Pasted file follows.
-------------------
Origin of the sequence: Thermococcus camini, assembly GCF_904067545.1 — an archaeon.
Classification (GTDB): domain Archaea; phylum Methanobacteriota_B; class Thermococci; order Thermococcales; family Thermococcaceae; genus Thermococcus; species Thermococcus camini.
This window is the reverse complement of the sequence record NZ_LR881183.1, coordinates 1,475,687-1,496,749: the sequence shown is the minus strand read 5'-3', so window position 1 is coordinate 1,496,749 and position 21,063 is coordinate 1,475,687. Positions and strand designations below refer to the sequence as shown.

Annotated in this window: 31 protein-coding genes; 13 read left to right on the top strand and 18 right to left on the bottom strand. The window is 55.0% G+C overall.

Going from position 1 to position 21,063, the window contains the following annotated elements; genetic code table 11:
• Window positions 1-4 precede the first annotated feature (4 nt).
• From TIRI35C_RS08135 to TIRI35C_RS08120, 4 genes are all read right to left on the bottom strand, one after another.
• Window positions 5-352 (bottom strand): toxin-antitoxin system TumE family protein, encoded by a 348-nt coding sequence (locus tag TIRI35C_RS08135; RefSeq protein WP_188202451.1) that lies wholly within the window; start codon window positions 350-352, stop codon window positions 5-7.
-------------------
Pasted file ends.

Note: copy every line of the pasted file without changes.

Origin of the sequence: Thermococcus camini, assembly GCF_904067545.1 — an archaeon.
Classification (GTDB): domain Archaea; phylum Methanobacteriota_B; class Thermococci; order Thermococcales; family Thermococcaceae; genus Thermococcus; species Thermococcus camini.
This window is the reverse complement of the sequence record NZ_LR881183.1, coordinates 1,475,687-1,496,749: the sequence shown is the minus strand read 5'-3', so window position 1 is coordinate 1,496,749 and position 21,063 is coordinate 1,475,687. Positions and strand designations below refer to the sequence as shown.

Annotated in this window: 31 protein-coding genes; 13 read left to right on the top strand and 18 right to left on the bottom strand. The window is 55.0% G+C overall.

Going from position 1 to position 21,063, the window contains the following annotated elements; genetic code table 11:
• Window positions 1-4 precede the first annotated feature (4 nt).
• From TIRI35C_RS08135 to TIRI35C_RS08120, 4 genes are all read right to left on the bottom strand, one after another.
• Window positions 5-352 (bottom strand): toxin-antitoxin system TumE family protein, encoded by a 348-nt coding sequence (locus tag TIRI35C_RS08135; RefSeq protein WP_188202451.1) that lies wholly within the window; start codon window positions 350-352, stop codon window positions 5-7.